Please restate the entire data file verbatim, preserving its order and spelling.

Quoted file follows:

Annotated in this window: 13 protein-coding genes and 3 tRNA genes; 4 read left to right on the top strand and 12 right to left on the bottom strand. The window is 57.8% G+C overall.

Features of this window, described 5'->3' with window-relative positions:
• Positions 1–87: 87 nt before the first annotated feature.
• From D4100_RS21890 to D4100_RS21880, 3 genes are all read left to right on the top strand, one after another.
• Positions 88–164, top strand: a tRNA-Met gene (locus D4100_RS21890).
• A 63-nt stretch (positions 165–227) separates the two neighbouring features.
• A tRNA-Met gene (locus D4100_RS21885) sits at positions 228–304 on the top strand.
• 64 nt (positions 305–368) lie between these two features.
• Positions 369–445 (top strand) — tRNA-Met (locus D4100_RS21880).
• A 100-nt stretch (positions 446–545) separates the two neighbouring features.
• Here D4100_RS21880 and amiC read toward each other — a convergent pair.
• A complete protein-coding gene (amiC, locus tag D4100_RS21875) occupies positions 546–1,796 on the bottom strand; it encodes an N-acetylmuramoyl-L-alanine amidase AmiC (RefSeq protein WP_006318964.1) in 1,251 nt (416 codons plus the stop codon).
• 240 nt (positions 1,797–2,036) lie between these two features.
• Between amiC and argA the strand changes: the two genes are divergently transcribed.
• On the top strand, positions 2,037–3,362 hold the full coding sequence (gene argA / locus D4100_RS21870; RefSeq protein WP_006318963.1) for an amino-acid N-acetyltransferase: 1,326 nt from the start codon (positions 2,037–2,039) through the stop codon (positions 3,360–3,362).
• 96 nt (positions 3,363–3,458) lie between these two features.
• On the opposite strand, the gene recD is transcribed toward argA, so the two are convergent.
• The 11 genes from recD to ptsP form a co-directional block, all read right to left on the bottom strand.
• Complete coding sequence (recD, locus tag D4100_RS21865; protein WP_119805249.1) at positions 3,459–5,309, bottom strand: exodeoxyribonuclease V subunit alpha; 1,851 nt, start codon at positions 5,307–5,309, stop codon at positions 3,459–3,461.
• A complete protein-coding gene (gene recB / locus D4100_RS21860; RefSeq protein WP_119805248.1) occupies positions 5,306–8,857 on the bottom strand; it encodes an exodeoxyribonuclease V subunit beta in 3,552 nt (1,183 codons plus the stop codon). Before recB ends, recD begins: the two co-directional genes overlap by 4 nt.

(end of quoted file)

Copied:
Annotated in this window: 13 protein-coding genes and 3 tRNA genes; 4 read left to right on the top strand and 12 right to left on the bottom strand. The window is 57.8% G+C overall.

Features of this window, described 5'->3' with window-relative positions:
• Positions 1–87: 87 nt before the first annotated feature.
• From D4100_RS21890 to D4100_RS21880, 3 genes are all read left to right on the top strand, one after another.
• Positions 88–164, top strand: a tRNA-Met gene (locus D4100_RS21890).
• A 63-nt stretch (positions 165–227) separates the two neighbouring features.
• A tRNA-Met gene (locus D4100_RS21885) sits at positions 228–304 on the top strand.
• 64 nt (positions 305–368) lie between these two features.
• Positions 369–445 (top strand) — tRNA-Met (locus D4100_RS21880).
• A 100-nt stretch (positions 446–545) separates the two neighbouring features.
• Here D4100_RS21880 and amiC read toward each other — a convergent pair.
• A complete protein-coding gene (amiC, locus tag D4100_RS21875) occupies positions 546–1,796 on the bottom strand; it encodes an N-acetylmuramoyl-L-alanine amidase AmiC (RefSeq protein WP_006318964.1) in 1,251 nt (416 codons plus the stop codon).
• 240 nt (positions 1,797–2,036) lie between these two features.
• Between amiC and argA the strand changes: the two genes are divergently transcribed.
• On the top strand, positions 2,037–3,362 hold the full coding sequence (gene argA / locus D4100_RS21870; RefSeq protein WP_006318963.1) for an amino-acid N-acetyltransferase: 1,326 nt from the start codon (positions 2,037–2,039) through the stop codon (positions 3,360–3,362).
• 96 nt (positions 3,363–3,458) lie between these two features.
• On the opposite strand, the gene recD is transcribed toward argA, so the two are convergent.
• The 11 genes from recD to ptsP form a co-directional block, all read right to left on the bottom strand.
• Complete coding sequence (recD, locus tag D4100_RS21865; protein WP_119805249.1) at positions 3,459–5,309, bottom strand: exodeoxyribonuclease V subunit alpha; 1,851 nt, start codon at positions 5,307–5,309, stop codon at positions 3,459–3,461.
• A complete protein-coding gene (gene recB / locus D4100_RS21860; RefSeq protein WP_119805248.1) occupies positions 5,306–8,857 on the bottom strand; it encodes an exodeoxyribonuclease V subunit beta in 3,552 nt (1,183 codons plus the stop codon). Before recB ends, recD begins: the two co-directional genes overlap by 4 nt.